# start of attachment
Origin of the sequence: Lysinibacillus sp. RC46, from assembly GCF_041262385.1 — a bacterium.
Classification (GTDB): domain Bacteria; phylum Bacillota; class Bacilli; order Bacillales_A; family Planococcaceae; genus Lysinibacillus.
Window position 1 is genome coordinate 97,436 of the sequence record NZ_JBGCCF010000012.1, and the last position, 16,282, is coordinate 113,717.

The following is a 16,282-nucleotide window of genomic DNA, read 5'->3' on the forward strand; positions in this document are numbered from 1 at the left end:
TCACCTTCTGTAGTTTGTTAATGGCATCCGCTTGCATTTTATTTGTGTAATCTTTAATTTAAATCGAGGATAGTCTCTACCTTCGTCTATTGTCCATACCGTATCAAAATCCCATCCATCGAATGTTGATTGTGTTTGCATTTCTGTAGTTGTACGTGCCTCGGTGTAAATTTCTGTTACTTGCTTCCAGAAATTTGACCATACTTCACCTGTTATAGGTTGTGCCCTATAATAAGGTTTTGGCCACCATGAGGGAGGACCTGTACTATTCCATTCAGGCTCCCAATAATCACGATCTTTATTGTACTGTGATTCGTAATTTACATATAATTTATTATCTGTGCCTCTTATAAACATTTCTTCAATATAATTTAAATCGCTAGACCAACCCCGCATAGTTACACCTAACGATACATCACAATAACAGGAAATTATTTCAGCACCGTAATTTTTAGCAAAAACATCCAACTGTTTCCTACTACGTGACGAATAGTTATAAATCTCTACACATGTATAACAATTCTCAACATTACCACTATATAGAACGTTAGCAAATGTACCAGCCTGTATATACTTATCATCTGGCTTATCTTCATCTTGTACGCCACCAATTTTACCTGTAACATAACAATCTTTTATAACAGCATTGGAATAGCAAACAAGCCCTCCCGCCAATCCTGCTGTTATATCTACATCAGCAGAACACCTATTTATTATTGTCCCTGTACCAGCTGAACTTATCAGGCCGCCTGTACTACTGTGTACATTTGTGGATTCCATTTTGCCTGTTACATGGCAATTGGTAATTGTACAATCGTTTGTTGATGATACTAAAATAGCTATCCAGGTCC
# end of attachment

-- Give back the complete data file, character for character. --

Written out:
Origin of the sequence: Lysinibacillus sp. RC46, from assembly GCF_041262385.1 — a bacterium.
Classification (GTDB): domain Bacteria; phylum Bacillota; class Bacilli; order Bacillales_A; family Planococcaceae; genus Lysinibacillus.
Window position 1 is genome coordinate 97,436 of the sequence record NZ_JBGCCF010000012.1, and the last position, 16,282, is coordinate 113,717.

The following is a 16,282-nucleotide window of genomic DNA, read 5'->3' on the forward strand; positions in this document are numbered from 1 at the left end:
TCACCTTCTGTAGTTTGTTAATGGCATCCGCTTGCATTTTATTTGTGTAATCTTTAATTTAAATCGAGGATAGTCTCTACCTTCGTCTATTGTCCATACCGTATCAAAATCCCATCCATCGAATGTTGATTGTGTTTGCATTTCTGTAGTTGTACGTGCCTCGGTGTAAATTTCTGTTACTTGCTTCCAGAAATTTGACCATACTTCACCTGTTATAGGTTGTGCCCTATAATAAGGTTTTGGCCACCATGAGGGAGGACCTGTACTATTCCATTCAGGCTCCCAATAATCACGATCTTTATTGTACTGTGATTCGTAATTTACATATAATTTATTATCTGTGCCTCTTATAAACATTTCTTCAATATAATTTAAATCGCTAGACCAACCCCGCATAGTTACACCTAACGATACATCACAATAACAGGAAATTATTTCAGCACCGTAATTTTTAGCAAAAACATCCAACTGTTTCCTACTACGTGACGAATAGTTATAAATCTCTACACATGTATAACAATTCTCAACATTACCACTATATAGAACGTTAGCAAATGTACCAGCCTGTATATACTTATCATCTGGCTTATCTTCATCTTGTACGCCACCAATTTTACCTGTAACATAACAATCTTTTATAACAGCATTGGAATAGCAAACAAGCCCTCCCGCCAATCCTGCTGTTATATCTACATCAGCAGAACACCTATTTATTATTGTCCCTGTACCAGCTGAACTTATCAGGCCGCCTGTACTACTGTGTACATTTGTGGATTCCATTTTGCCTGTTACATGGCAATTGGTAATTGTACAATCGTTTGTTGATGATACTAAAATAGCTATCCAGGTCC